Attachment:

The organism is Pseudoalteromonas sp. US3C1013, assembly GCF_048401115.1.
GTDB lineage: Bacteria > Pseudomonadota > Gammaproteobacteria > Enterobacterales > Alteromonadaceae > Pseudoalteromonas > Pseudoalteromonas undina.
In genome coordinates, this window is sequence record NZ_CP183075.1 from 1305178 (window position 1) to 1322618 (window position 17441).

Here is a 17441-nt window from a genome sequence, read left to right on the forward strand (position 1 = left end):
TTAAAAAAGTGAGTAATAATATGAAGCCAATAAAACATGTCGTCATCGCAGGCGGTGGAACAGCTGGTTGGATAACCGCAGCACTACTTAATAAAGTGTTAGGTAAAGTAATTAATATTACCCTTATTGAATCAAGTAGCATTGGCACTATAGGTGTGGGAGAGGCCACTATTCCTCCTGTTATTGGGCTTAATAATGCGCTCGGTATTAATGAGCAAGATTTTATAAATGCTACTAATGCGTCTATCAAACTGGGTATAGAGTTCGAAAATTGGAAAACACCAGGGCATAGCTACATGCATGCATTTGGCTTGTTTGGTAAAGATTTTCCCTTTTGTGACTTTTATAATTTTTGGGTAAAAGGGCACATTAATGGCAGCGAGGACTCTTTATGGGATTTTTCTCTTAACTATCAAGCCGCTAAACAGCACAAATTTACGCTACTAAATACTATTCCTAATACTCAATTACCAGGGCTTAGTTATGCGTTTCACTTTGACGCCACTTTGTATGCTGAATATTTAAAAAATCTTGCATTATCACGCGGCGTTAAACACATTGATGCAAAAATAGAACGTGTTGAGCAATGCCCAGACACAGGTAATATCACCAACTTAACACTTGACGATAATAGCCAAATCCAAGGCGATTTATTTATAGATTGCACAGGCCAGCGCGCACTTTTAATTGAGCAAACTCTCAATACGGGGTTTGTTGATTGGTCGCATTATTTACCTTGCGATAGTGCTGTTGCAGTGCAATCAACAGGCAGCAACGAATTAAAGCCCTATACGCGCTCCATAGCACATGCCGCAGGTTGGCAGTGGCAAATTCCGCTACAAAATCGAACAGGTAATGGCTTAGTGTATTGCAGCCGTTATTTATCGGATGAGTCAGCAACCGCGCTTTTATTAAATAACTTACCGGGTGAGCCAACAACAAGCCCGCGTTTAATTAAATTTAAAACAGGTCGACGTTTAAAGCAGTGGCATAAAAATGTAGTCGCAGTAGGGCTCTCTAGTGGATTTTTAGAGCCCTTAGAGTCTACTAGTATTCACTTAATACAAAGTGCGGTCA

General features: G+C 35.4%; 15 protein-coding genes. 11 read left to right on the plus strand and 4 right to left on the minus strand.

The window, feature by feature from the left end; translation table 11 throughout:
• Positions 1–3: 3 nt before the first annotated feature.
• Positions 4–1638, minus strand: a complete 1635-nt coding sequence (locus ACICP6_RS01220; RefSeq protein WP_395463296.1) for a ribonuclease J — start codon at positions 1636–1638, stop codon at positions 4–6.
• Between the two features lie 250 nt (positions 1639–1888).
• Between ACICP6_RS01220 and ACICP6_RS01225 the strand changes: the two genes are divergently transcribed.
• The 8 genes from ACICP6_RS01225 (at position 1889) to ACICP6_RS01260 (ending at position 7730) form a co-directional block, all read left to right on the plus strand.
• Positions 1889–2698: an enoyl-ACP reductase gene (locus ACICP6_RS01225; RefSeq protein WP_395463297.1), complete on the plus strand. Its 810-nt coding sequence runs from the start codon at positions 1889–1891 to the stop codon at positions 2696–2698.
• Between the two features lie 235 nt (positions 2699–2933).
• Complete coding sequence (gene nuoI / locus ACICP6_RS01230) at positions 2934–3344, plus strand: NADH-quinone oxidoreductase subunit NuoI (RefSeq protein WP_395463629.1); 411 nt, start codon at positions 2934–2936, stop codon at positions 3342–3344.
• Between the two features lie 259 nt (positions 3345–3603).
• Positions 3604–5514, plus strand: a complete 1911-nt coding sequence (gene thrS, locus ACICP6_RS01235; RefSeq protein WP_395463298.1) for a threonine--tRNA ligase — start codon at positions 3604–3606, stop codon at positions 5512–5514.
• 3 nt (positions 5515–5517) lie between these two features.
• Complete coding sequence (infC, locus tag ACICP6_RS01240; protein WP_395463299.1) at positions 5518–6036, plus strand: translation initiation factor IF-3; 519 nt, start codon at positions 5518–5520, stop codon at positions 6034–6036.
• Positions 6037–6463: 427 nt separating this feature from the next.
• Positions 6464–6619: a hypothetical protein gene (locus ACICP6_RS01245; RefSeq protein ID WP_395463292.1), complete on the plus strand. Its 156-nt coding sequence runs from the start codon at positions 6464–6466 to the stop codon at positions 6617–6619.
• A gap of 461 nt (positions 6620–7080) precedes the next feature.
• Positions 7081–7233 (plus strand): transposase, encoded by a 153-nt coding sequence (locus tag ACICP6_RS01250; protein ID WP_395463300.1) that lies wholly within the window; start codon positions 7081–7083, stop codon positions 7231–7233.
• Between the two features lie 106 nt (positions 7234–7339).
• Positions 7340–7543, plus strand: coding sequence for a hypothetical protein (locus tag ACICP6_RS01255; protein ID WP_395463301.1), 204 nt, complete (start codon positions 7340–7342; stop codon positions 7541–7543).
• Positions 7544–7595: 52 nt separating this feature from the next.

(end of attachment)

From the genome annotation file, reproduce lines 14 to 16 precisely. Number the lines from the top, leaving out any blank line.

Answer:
• Between the two features lie 235 nt (positions 2699–2933).
• Complete coding sequence (gene nuoI / locus ACICP6_RS01230) at positions 2934–3344, plus strand: NADH-quinone oxidoreductase subunit NuoI (RefSeq protein WP_395463629.1); 411 nt, start codon at positions 2934–2936, stop codon at positions 3342–3344.
• Between the two features lie 259 nt (positions 3345–3603).